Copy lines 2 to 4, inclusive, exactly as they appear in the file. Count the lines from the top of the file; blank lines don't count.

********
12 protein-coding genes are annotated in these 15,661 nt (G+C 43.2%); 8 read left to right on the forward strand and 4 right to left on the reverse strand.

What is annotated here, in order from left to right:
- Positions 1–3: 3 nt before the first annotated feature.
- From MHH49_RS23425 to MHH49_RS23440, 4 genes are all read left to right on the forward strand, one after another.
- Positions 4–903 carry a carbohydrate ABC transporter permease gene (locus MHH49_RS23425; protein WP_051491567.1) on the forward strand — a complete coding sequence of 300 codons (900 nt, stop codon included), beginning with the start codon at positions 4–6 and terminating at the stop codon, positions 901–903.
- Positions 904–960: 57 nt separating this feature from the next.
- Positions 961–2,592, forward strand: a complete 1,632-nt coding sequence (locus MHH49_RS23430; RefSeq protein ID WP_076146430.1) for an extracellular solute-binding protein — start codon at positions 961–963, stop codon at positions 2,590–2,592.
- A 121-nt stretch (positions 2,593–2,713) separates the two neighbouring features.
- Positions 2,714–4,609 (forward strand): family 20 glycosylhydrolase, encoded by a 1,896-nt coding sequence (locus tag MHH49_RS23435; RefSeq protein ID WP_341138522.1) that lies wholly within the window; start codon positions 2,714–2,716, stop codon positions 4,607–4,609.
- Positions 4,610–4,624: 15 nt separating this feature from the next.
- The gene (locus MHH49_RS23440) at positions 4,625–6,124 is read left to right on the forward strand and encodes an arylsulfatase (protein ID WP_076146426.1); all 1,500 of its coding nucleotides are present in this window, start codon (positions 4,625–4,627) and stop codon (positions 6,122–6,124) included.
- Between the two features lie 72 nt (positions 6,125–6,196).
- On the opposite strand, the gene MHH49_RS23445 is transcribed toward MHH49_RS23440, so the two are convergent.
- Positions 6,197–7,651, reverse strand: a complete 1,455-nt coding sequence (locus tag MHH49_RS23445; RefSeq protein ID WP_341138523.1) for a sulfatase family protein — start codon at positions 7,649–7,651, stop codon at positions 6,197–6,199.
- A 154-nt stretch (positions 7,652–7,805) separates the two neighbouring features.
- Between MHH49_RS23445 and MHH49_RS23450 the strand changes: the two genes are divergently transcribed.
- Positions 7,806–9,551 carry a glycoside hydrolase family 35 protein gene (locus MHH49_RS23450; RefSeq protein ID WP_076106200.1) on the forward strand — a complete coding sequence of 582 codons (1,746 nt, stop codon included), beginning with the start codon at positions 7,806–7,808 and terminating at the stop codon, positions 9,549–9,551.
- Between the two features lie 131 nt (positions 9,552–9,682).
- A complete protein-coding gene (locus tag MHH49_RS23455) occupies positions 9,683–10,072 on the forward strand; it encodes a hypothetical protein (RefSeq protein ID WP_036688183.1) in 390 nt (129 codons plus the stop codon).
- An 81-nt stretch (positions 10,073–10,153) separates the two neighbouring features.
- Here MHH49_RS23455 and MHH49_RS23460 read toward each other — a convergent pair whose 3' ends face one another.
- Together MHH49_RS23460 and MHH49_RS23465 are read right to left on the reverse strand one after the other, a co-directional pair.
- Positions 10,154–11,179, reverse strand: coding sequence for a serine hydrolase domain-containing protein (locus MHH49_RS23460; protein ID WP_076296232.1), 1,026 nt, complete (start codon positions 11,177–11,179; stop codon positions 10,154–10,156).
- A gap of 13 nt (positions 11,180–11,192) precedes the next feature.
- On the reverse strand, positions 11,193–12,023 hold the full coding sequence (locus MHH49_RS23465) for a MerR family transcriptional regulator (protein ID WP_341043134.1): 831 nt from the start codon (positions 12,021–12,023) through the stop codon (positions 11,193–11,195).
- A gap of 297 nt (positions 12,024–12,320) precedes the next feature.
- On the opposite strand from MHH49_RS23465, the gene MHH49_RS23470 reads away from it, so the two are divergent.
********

What is annotated here, in order from left to right:
- Positions 1–3: 3 nt before the first annotated feature.
- From MHH49_RS23425 to MHH49_RS23440, 4 genes are all read left to right on the forward strand, one after another.